Cops Want Everyone to Chill on Questions About Mass Killer’s Death in Custody: ‘This Is Not a TV Drama’

Facing pressure from the public and media, a commanding RCMP officer in Canada has pushed back on providing immediate answers into the death of a man suspected in 10 murders.
Assistant Commissioner Rhonda Blackmore speaks during a press conference at RCMP "F" Division Headquarters in Regina on Wednesday Sept. 7, 2022.
Assistant Commissioner Rhonda Blackmore speaks during a press conference at RCMP "F" Division Headquarters in Regina on Wednesday Sept. 7, 2022. THE CANADIAN PRESS/Michael Bell

A week after accused mass killer Myles Sanderson died in police custody, Canada’s federal police force is on the defensive about the lack of answers it has provided. 

Sanderson, 30, and his brother Damien, 31, were the only known suspects in mass stabbings near the James Smith Cree Nation and Weldon, Saskatchewan; 10 people were killed and 18 others were injured. Both brothers are now dead. 


Damien was found dead near James Smith Cree Nation with wounds that police said did not appear to be self-inflicted. But Myles Sanderson was capturedby police, only to go into  “medical distress” and die shortly afterwards.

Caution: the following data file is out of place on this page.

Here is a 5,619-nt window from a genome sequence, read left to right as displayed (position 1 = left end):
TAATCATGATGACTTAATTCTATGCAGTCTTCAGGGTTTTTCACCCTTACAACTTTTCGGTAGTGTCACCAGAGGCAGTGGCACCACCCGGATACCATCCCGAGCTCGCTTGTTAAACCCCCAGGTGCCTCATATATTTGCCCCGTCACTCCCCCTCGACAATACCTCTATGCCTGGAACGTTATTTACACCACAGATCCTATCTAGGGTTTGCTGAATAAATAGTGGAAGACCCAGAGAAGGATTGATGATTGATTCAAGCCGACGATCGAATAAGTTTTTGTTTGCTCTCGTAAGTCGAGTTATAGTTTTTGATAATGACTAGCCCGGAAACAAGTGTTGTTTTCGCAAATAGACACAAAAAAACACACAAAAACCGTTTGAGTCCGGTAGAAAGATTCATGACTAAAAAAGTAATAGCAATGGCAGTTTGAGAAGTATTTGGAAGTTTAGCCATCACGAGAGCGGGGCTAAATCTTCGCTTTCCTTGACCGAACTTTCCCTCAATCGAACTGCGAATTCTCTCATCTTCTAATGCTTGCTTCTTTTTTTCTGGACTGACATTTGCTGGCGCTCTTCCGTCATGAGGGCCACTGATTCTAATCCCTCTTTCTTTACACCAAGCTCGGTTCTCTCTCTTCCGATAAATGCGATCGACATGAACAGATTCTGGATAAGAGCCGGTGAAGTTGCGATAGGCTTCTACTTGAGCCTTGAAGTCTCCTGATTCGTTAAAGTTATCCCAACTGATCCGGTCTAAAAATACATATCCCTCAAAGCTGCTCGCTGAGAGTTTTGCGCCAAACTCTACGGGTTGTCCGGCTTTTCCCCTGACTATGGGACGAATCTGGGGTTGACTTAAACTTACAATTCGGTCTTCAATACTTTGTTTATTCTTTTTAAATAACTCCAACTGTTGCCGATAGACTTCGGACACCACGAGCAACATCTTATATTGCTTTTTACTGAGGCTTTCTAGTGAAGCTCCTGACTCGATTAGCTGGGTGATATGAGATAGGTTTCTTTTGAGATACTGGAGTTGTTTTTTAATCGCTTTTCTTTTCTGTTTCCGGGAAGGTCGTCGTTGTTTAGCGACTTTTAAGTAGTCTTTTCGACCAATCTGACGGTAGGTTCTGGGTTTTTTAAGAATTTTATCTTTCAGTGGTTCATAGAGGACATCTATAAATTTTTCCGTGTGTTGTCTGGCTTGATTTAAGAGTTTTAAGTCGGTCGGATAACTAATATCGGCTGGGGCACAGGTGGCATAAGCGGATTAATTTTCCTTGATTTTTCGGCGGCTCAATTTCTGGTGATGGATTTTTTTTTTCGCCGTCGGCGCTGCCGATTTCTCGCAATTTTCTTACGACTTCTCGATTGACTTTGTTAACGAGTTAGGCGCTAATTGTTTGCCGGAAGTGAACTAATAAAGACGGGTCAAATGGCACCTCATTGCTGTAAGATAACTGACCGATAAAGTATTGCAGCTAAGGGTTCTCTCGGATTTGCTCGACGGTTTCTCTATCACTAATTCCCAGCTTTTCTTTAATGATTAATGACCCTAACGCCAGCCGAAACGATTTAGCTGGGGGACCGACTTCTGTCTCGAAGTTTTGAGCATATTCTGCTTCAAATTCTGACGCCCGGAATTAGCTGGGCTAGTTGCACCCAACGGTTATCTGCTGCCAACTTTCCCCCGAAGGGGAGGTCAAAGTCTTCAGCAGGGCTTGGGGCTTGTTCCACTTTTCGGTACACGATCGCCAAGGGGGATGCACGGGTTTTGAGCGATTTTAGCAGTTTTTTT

The RCMP have not said how they believe he died, what lifesaving measures officers took to save him, and have said the results of his autopsy will not be made public. 

The police force has faced subsequent criticism about the lack of transparency, an issue that has plagued the organization for years, particularly after a mass shooting in 2020

In a statement released Thursday, RCMP Assistant Commissioner Rhonda Blackmore, the top Mountie in Saskatchewan, addressed the backlash. 

“I ask you all to remember this is not a TV drama where we will have all of the answers by the end of the episode,” she said. “Complex investigations of this nature take time and we can look forward to providing further details once they have been confirmed.” 

Blackmore also referenced a Globe and Mail column that said that because Sanderson died in custody, “police failed to uphold” their duty of care. 


“This statement is extremely premature given we do not yet have information on what led to his [Sanderson’s] death,” she said. 

Blackmore went on to say police are waiting on an independent investigation to be completed by the Saskatoon Police Service and the Saskatchewan Serious Incident Response Team. 

“I understand and appreciate there are still unanswered questions and we are fully committed to providing a detailed timeline once investigators have it completed,” she said. 

Similar concerns over RCMP secrecy were also raised in the aftermath of the 2020 Portapique, Nova Scotia mass killing, Canada’s worst in history. 

In a subsequent public inquiry, RCMP Commissioner Brenda Lucki apologized for mistakes made by the police force, including the lack of details provided to the public in the days that followed. 

“We need to be able to respond. We need to be able to communicate, both within and externally,” Lucki said at the time. 

That massacre resulted in 22 people being killed in a 13-hour rampage, by a gunman disguised as an RCMP officer.